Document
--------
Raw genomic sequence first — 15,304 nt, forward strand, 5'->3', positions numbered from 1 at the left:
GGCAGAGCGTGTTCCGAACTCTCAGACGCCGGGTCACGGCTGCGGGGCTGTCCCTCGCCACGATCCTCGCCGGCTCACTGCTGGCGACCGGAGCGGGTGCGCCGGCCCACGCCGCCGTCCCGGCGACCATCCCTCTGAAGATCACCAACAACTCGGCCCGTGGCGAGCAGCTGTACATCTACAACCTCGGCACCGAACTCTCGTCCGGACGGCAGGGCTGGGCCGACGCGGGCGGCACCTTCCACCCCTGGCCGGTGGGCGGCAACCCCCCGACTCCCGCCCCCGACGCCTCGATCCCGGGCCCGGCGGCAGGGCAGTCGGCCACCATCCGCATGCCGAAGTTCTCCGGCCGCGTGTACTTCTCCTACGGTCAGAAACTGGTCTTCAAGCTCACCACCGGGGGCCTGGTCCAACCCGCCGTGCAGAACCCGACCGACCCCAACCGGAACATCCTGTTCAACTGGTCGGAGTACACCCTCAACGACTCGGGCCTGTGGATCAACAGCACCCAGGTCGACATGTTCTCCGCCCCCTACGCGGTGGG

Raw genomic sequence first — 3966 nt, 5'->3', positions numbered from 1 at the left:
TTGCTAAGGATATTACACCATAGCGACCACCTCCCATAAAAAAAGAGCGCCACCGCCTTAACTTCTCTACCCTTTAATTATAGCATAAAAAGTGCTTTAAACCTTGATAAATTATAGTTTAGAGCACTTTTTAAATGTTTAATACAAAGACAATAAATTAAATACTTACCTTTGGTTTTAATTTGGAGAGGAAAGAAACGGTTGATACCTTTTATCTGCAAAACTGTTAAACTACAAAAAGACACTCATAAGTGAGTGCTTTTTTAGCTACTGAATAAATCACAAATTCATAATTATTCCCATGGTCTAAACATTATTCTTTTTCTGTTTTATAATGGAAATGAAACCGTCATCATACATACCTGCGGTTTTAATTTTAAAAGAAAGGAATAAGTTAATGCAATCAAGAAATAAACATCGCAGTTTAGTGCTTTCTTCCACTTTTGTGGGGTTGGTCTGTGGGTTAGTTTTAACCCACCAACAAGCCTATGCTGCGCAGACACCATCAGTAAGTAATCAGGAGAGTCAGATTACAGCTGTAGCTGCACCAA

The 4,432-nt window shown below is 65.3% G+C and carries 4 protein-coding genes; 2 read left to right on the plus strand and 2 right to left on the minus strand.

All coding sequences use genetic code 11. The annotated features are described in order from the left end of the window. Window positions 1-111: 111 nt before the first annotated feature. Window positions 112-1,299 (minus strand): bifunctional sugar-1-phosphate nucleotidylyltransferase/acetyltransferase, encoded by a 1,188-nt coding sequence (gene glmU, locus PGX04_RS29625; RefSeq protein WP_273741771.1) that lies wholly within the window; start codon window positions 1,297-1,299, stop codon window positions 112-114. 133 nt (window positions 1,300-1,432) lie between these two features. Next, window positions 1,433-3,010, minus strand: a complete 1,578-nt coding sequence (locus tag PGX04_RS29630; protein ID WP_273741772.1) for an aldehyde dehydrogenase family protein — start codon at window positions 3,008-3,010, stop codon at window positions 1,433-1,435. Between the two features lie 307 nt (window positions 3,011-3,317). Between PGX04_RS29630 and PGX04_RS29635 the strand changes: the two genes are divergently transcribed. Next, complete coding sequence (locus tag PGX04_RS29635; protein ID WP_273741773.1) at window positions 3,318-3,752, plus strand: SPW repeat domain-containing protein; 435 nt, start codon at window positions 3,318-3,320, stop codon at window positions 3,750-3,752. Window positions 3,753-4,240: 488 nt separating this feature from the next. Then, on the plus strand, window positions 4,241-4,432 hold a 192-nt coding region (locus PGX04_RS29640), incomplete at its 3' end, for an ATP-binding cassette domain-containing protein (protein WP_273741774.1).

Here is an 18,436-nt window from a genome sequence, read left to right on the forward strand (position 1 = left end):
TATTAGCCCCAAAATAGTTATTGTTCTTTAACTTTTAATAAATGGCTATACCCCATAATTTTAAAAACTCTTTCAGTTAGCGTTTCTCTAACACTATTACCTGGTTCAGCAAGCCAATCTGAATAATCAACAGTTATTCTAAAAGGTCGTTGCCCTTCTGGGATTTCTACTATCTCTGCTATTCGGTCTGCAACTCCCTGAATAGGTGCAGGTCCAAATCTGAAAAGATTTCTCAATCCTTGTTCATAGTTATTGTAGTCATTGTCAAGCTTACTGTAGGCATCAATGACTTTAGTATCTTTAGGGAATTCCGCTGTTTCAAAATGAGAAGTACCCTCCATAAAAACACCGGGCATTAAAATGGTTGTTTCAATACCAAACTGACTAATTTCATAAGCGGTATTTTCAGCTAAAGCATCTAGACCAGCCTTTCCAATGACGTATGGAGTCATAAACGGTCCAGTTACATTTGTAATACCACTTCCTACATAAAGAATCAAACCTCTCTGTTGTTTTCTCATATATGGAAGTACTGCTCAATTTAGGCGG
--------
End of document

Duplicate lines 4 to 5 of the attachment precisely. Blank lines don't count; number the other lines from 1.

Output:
TTGCTAAGGATATTACACCATAGCGACCACCTCCCATAAAAAAAGAGCGCCACCGCCTTAACTTCTCTACCCTTTAATTATAGCATAAAAAGTGCTTTAAACCTTGATAAATTATAGTTTAGAGCACTTTTTAAATGTTTAATACAAAGACAATAAATTAAATACTTACCTTTGGTTTTAATTTGGAGAGGAAAGAAACGGTTGATACCTTTTATCTGCAAAACTGTTAAACTACAAAAAGACACTCATAAGTGAGTGCTTTTTTAGCTACTGAATAAATCACAAATTCATAATTATTCCCATGGTCTAAACATTATTCTTTTTCTGTTTTATAATGGAAATGAAACCGTCATCATACATACCTGCGGTTTTAATTTTAAAAGAAAGGAATAAGTTAATGCAATCAAGAAATAAACATCGCAGTTTAGTGCTTTCTTCCACTTTTGTGGGGTTGGTCTGTGGGTTAGTTTTAACCCACCAACAAGCCTATGCTGCGCAGACACCATCAGTAAGTAATCAGGAGAGTCAGATTACAGCTGTAGCTGCACCAA

The 4,432-nt window shown below is 65.3% G+C and carries 4 protein-coding genes; 2 read left to right on the plus strand and 2 right to left on the minus strand.